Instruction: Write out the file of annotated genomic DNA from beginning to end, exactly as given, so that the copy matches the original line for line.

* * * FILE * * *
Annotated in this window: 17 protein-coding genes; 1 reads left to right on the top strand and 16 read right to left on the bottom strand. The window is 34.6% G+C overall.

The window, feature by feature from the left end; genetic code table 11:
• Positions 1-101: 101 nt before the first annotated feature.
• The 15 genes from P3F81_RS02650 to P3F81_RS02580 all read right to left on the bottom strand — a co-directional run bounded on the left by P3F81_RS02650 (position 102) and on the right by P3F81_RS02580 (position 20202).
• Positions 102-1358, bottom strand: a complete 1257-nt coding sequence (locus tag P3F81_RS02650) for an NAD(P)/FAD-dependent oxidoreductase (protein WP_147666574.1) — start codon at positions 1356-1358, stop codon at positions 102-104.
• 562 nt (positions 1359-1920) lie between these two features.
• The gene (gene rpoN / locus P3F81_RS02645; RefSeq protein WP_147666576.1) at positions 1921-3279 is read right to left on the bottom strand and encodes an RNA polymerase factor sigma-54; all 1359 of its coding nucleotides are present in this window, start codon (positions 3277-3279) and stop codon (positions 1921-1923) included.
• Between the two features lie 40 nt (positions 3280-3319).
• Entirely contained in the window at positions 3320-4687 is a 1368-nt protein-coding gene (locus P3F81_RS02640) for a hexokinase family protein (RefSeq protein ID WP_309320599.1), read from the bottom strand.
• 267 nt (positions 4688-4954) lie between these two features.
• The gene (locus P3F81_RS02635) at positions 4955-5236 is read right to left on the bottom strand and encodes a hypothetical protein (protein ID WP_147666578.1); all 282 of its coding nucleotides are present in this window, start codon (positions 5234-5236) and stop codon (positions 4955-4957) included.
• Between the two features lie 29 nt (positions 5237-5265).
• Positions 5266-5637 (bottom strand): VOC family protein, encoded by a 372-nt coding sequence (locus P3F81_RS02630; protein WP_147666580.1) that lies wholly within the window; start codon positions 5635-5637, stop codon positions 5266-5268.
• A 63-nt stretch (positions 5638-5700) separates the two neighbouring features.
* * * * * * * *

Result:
Annotated in this window: 17 protein-coding genes; 1 reads left to right on the top strand and 16 read right to left on the bottom strand. The window is 34.6% G+C overall.

The window, feature by feature from the left end; genetic code table 11:
• Positions 1-101: 101 nt before the first annotated feature.
• The 15 genes from P3F81_RS02650 to P3F81_RS02580 all read right to left on the bottom strand — a co-directional run bounded on the left by P3F81_RS02650 (position 102) and on the right by P3F81_RS02580 (position 20202).
• Positions 102-1358, bottom strand: a complete 1257-nt coding sequence (locus tag P3F81_RS02650) for an NAD(P)/FAD-dependent oxidoreductase (protein WP_147666574.1) — start codon at positions 1356-1358, stop codon at positions 102-104.
• 562 nt (positions 1359-1920) lie between these two features.
• The gene (gene rpoN / locus P3F81_RS02645; RefSeq protein WP_147666576.1) at positions 1921-3279 is read right to left on the bottom strand and encodes an RNA polymerase factor sigma-54; all 1359 of its coding nucleotides are present in this window, start codon (positions 3277-3279) and stop codon (positions 1921-1923) included.
• Between the two features lie 40 nt (positions 3280-3319).
• Entirely contained in the window at positions 3320-4687 is a 1368-nt protein-coding gene (locus P3F81_RS02640) for a hexokinase family protein (RefSeq protein ID WP_309320599.1), read from the bottom strand.
• 267 nt (positions 4688-4954) lie between these two features.
• The gene (locus P3F81_RS02635) at positions 4955-5236 is read right to left on the bottom strand and encodes a hypothetical protein (protein ID WP_147666578.1); all 282 of its coding nucleotides are present in this window, start codon (positions 5234-5236) and stop codon (positions 4955-4957) included.
• Between the two features lie 29 nt (positions 5237-5265).
• Positions 5266-5637 (bottom strand): VOC family protein, encoded by a 372-nt coding sequence (locus P3F81_RS02630; protein WP_147666580.1) that lies wholly within the window; start codon positions 5635-5637, stop codon positions 5266-5268.
• A 63-nt stretch (positions 5638-5700) separates the two neighbouring features.